Eadem’s Milk Marvel Dark Spot Serum addresses hyperpigmentation and is formulated with vitamin C, niacinamide and the hero ingredient amber algae.

Eadem was a recipient of a grant from Glossier specifically intended for Black-owned businesses. The $30,000 it received went toward branding and imagery. Beyond the money, Kouadio Amouzame gushes about the relationships formed with fellow grant awardees and Glossier employees, who were happy to impart insights. She says, “Our company aged two years with all the knowledge they shared with us.”

Eadem also participated in Sephora’s Accelerate program this year. The program paired the brand with Sephora executives to walk it through the ins and outs of retailing, fulfillment and inventory management, among numerous aspects of business. Finance was a critical aspect for Kouadio Amaouzame and Lin Glover to broach. “Sometimes, we only talk about the glamorous side of beauty, he products and the consumer and the brand and all this color,” says Kouadio Amouzame. “But, actually, for us as people of color, building a strong financial foundation is really, really important.”

Eadem is self-funded but hopes to fundraise in the future to support expansion and enlarge its team. “Bootstrapping is nice until a certain level, but, then, when you need to achieve growth, we will certainly need outside funds,” says Lin Glover. Retail partnerships are in the plans, but the priority now is direct relationships with consumers. “There’s just so much to be done there that we can build and understand our consumer with that direct relationship versus having a middleman in between,” says Lin Glover.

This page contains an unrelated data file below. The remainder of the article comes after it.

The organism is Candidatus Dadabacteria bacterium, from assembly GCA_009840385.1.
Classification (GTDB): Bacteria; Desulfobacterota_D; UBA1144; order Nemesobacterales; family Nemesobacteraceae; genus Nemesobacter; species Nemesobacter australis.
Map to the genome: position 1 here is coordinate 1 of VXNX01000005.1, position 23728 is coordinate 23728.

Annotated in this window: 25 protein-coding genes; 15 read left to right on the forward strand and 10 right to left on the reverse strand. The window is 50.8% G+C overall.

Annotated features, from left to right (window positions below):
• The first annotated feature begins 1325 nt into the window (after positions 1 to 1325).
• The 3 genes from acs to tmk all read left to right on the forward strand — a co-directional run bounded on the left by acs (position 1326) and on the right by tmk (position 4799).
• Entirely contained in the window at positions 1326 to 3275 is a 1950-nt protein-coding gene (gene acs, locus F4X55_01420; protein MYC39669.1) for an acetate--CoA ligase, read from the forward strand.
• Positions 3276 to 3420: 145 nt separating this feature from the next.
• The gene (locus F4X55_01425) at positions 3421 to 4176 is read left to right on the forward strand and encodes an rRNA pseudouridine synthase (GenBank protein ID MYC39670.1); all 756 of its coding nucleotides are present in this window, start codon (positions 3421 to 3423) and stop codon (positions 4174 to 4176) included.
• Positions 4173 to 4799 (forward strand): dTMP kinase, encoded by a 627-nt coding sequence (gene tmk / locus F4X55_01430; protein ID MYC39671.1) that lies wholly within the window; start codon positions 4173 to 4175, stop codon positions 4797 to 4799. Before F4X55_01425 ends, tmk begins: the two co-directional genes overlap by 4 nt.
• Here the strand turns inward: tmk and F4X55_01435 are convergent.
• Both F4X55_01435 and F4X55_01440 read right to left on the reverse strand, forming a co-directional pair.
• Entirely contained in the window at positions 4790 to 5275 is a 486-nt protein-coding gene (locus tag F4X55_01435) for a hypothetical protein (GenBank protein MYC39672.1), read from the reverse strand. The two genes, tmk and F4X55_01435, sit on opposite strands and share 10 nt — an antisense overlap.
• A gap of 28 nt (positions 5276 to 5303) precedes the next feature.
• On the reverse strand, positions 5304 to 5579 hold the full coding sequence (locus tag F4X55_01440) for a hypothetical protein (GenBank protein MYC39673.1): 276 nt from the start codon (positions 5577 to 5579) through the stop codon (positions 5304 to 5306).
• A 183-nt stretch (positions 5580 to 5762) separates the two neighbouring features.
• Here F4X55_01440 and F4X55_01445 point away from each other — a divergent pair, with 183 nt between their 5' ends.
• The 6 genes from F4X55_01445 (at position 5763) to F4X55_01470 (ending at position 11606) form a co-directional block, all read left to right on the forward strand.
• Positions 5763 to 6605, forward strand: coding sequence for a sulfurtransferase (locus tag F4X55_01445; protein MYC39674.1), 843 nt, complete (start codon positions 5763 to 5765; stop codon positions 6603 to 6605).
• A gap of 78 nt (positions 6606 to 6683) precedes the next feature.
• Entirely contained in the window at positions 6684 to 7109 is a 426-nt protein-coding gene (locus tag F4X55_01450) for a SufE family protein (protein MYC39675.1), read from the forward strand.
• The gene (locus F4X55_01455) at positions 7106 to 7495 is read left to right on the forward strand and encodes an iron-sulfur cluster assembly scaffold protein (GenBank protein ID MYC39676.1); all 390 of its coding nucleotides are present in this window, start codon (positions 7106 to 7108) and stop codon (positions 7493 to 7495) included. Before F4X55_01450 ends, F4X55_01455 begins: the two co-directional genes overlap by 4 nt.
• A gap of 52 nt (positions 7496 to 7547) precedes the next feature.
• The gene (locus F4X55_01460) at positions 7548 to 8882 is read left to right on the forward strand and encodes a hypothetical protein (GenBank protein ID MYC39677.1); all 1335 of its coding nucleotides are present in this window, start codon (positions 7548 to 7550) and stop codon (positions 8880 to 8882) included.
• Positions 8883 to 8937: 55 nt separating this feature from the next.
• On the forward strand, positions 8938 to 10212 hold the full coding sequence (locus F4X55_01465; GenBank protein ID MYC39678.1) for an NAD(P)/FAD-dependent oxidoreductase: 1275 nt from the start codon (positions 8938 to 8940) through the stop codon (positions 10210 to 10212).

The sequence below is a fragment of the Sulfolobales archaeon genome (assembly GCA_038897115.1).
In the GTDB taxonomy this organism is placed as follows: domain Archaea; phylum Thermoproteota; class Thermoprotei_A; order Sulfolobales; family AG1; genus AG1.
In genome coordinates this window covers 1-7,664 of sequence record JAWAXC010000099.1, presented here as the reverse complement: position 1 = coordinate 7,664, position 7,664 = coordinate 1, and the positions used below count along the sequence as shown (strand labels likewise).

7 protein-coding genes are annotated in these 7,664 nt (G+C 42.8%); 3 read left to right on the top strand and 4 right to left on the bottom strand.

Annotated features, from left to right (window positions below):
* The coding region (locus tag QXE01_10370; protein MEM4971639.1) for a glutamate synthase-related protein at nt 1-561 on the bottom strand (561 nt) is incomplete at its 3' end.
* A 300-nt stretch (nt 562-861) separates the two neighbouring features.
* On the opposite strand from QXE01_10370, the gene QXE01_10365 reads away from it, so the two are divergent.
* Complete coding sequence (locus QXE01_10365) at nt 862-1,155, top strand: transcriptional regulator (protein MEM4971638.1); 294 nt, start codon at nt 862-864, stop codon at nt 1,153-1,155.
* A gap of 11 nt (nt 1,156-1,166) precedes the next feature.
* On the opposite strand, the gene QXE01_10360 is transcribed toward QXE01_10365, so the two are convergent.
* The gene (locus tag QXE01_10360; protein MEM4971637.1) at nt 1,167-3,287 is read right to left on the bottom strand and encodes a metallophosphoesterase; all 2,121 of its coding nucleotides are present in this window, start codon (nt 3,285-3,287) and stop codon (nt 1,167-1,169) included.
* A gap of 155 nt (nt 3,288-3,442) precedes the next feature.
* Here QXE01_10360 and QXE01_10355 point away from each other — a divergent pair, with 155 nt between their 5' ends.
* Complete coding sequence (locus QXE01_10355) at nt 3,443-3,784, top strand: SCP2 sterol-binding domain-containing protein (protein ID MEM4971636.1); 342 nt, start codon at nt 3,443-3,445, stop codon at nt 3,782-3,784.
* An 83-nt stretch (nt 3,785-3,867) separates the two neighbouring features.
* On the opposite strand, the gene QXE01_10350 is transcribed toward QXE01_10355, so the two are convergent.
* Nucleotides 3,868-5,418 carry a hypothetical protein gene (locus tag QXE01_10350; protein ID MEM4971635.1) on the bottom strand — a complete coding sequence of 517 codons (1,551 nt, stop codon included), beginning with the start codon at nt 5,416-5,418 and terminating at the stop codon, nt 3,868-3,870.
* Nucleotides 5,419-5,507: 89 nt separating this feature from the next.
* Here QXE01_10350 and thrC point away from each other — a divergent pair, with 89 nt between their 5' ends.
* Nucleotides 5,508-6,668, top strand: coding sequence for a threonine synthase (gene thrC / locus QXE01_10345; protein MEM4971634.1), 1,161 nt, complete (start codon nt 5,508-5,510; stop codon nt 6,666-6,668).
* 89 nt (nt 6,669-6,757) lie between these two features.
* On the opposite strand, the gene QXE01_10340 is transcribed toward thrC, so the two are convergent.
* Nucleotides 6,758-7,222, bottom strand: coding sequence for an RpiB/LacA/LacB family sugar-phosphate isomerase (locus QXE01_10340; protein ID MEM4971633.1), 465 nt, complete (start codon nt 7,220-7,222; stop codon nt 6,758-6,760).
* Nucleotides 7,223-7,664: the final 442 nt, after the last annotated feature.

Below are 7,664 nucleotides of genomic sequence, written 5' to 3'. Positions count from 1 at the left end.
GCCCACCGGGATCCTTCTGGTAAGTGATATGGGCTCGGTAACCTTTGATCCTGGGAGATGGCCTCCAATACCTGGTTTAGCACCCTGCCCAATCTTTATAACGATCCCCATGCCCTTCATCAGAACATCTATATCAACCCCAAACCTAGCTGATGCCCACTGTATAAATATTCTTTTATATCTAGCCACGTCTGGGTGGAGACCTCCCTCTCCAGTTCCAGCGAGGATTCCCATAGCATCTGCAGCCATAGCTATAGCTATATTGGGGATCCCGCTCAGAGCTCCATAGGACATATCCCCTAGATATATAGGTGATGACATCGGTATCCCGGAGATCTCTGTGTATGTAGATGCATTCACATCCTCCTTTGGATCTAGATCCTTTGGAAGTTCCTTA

Eadem is fostering that direct relationship through a digital community platform encouraging women of color to share stories on subjects ranging from code-switching to cultural beauty rituals. Kouadio Amouzame says, “All these things that we have in common, we wanted to resurface and build a community around it because it’s not just about products, it’s about us talking about ourselves, our stories, healing together and coming together to uplift each other.”

There are products in the pipeline, but Lin Glover and Kouadio Amouzame are interested in adding to Eadem’s assortment slowly. In the long term, the pair expects to harken back to their stints at Google and gather information about skin of color, which they’ve discovered is lacking. “There’s an entire body of research on our skin that does not exist, and that’s quite worrying for us,” says Kouadio Amouzame. “We hope that we can partner either with universities or labs or even bigger companies that have labs and scientists to help us, and start more research around our skin and more research around ingredients and how our skin functions, and maybe we’ll find some breakthrough things that nobody is thinking about.”